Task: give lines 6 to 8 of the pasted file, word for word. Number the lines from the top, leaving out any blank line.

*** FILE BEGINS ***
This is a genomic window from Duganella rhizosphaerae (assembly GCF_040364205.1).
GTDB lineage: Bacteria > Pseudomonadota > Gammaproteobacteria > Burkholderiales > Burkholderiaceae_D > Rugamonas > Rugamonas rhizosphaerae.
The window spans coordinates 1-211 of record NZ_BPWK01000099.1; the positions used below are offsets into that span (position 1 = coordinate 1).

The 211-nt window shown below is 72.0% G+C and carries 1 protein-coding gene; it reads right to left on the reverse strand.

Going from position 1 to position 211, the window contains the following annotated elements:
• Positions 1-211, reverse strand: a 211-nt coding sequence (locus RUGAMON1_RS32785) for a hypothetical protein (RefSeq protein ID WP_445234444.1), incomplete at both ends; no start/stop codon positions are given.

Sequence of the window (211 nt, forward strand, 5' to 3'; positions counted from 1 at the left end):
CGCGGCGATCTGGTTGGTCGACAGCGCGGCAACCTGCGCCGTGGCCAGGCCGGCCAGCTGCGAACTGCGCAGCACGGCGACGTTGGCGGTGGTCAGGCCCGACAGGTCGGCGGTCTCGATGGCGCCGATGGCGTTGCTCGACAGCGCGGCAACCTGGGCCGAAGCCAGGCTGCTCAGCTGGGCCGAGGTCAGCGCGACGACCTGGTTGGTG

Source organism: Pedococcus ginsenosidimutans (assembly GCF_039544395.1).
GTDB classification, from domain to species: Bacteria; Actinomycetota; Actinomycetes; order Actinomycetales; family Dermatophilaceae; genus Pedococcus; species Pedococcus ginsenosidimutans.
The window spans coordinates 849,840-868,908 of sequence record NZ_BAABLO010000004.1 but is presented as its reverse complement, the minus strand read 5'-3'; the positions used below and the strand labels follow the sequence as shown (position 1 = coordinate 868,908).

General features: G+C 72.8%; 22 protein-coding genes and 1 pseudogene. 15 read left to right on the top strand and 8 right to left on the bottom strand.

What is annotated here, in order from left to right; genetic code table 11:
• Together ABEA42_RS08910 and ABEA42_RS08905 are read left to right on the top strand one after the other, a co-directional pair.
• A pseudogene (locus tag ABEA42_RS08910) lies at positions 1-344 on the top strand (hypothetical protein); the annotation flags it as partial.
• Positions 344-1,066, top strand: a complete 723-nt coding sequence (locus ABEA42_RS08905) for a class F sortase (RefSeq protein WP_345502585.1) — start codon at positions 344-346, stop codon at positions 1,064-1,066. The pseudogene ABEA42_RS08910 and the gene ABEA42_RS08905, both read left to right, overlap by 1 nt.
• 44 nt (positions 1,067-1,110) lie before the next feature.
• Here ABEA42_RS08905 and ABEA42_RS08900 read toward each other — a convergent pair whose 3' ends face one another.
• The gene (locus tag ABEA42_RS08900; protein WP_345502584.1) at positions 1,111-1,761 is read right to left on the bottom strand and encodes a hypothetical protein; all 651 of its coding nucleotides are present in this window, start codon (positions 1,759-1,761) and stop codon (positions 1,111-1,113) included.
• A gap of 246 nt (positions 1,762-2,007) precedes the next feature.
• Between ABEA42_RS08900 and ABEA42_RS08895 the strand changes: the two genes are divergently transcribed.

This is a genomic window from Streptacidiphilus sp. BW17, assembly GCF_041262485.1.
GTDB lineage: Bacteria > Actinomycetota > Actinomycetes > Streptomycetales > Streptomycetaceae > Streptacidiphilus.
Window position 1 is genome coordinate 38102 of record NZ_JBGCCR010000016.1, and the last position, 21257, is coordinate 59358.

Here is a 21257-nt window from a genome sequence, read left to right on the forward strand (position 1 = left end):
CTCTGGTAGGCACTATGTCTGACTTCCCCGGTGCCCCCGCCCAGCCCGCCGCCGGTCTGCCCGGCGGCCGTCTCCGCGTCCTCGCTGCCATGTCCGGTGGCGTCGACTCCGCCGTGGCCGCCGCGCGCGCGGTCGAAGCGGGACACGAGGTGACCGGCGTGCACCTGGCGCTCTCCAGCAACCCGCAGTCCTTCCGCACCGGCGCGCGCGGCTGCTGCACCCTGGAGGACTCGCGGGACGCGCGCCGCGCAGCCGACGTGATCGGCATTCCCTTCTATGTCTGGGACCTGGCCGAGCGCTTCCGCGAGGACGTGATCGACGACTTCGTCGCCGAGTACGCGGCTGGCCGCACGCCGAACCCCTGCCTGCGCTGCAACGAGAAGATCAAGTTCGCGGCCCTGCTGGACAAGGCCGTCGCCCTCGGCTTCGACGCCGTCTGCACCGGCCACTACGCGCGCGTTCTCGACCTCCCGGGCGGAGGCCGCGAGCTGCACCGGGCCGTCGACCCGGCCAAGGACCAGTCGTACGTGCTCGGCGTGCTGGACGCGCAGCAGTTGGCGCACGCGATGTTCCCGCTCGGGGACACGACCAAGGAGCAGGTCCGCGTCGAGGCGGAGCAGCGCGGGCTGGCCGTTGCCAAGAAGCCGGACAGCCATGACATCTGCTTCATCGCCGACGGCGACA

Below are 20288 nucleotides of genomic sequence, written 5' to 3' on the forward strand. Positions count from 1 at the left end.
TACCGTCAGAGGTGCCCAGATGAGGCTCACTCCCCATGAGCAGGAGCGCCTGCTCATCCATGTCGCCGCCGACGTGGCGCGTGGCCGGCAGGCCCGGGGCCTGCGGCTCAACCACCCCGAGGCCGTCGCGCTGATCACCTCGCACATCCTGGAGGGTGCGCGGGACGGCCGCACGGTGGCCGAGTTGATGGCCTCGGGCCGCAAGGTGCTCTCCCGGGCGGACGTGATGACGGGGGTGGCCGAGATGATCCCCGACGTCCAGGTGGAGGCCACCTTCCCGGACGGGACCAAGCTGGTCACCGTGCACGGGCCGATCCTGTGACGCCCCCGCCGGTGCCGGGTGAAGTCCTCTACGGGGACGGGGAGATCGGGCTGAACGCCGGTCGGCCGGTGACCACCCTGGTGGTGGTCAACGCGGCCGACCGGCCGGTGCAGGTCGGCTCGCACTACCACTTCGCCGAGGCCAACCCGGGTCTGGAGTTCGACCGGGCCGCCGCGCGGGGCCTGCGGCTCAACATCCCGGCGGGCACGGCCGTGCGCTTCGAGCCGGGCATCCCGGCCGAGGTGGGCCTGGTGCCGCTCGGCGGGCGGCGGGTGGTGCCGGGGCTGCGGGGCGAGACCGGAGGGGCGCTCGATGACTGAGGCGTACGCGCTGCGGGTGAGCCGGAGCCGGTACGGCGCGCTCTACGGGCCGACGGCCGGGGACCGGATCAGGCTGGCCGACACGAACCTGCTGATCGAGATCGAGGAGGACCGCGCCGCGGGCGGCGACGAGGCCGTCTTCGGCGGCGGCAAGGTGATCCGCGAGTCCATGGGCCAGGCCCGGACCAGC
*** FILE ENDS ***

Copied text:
• Positions 1-211, reverse strand: a 211-nt coding sequence (locus RUGAMON1_RS32785) for a hypothetical protein (RefSeq protein ID WP_445234444.1), incomplete at both ends; no start/stop codon positions are given.

Sequence of the window (211 nt, forward strand, 5' to 3'; positions counted from 1 at the left end):
CGCGGCGATCTGGTTGGTCGACAGCGCGGCAACCTGCGCCGTGGCCAGGCCGGCCAGCTGCGAACTGCGCAGCACGGCGACGTTGGCGGTGGTCAGGCCCGACAGGTCGGCGGTCTCGATGGCGCCGATGGCGTTGCTCGACAGCGCGGCAACCTGGGCCGAAGCCAGGCTGCTCAGCTGGGCCGAGGTCAGCGCGACGACCTGGTTGGTG